A proposed overhaul of U.S. equity trading rules was met with skepticism by some financial firms, who said, “If it ain’t broke, don’t fix it.” However, other traders welcomed the proposed changes and their promise of greater transparency and improved market access for investors.
On Wednesday, the U.S. Securities and Exchange Commission (SEC) unveiled more than 1,000 pages of proposals that Chairman Gary Gensler said would boost competition in the stock markets. The changes would affect everyone, from wholesale firms that handle orders to exchange operators and retail brokers. It would be the biggest change to the American equity market structure in nearly two decades.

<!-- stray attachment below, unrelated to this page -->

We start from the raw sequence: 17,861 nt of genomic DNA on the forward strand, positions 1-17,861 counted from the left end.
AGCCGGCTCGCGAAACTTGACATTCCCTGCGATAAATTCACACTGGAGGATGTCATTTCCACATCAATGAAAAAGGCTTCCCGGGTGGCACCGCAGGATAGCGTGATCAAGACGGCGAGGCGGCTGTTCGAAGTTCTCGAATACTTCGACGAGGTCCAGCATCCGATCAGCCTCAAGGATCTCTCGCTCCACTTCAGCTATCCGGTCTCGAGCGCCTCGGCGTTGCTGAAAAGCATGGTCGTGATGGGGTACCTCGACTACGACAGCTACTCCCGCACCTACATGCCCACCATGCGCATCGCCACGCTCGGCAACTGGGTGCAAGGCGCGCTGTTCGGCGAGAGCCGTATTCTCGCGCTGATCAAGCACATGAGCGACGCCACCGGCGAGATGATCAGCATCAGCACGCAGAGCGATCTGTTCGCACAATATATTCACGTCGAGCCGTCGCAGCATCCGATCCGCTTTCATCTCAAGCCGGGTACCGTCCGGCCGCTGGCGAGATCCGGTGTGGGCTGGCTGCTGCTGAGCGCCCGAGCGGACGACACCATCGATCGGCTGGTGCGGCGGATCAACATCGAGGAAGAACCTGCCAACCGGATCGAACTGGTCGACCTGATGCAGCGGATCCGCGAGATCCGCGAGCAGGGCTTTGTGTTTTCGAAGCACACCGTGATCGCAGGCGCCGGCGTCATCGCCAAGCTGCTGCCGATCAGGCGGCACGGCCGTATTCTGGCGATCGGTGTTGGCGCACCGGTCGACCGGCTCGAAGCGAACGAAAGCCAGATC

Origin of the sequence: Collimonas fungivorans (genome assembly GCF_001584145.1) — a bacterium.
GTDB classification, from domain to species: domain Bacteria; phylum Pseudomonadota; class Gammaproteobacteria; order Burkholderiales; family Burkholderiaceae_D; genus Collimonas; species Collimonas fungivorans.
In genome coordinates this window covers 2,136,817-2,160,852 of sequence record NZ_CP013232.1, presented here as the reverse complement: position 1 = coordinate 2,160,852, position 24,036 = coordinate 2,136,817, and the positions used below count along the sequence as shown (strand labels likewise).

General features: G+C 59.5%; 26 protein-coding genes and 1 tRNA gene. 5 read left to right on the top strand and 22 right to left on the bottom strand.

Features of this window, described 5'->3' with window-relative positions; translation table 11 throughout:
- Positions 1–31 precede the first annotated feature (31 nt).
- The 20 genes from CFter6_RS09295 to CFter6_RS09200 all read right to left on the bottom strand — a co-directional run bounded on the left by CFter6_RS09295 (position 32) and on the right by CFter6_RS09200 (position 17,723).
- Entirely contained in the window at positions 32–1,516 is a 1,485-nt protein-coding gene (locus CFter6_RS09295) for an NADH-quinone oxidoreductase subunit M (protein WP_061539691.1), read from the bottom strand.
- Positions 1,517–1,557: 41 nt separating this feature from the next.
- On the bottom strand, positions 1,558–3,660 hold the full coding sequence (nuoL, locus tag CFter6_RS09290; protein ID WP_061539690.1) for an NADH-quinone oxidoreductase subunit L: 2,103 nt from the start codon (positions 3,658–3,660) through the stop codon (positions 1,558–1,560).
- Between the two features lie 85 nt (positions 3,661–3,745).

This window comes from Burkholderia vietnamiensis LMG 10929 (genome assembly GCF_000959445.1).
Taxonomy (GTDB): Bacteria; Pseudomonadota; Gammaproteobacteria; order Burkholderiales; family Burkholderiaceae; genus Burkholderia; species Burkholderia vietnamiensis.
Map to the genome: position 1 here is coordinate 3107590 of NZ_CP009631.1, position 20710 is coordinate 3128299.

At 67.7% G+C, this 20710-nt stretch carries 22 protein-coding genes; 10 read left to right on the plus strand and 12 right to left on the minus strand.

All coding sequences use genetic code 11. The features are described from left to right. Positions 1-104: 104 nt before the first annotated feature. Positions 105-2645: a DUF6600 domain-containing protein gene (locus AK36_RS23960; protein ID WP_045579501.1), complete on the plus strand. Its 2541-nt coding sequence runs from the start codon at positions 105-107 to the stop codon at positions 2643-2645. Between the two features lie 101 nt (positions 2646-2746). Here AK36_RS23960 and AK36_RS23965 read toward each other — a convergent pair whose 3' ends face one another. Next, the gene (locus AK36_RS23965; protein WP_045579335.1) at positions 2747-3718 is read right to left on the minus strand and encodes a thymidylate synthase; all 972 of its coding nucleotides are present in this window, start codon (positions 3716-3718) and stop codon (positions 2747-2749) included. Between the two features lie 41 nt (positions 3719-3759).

Among other things, the proposals would require market participants to compete in auctions for the right to process many orders within milliseconds. This could lead to more stock orders being executed on exchanges such as Nasdaq and the New York Stock Exchange rather than by large brokers.
“Some of the SEC’s proposed changes could resurrect discriminatory barriers to entry and harm millions of retail investors. The SEC should not be playing politics with the ability of individual Americans to improve their financial lives.”Lucas Moskowitz, associate general counsel at Robinhood Markets Inc.
“There are real conflicts in the current market model,” Gensler said in a call with the media. “Our job as an agency is to develop a national market system that leads to greater competition and efficiency.”
The agency’s three Democrats, led by Gensler, supported the proposals during a marathon session that lasted more than five hours. The SEC’s two Republicans opposed some of the measures.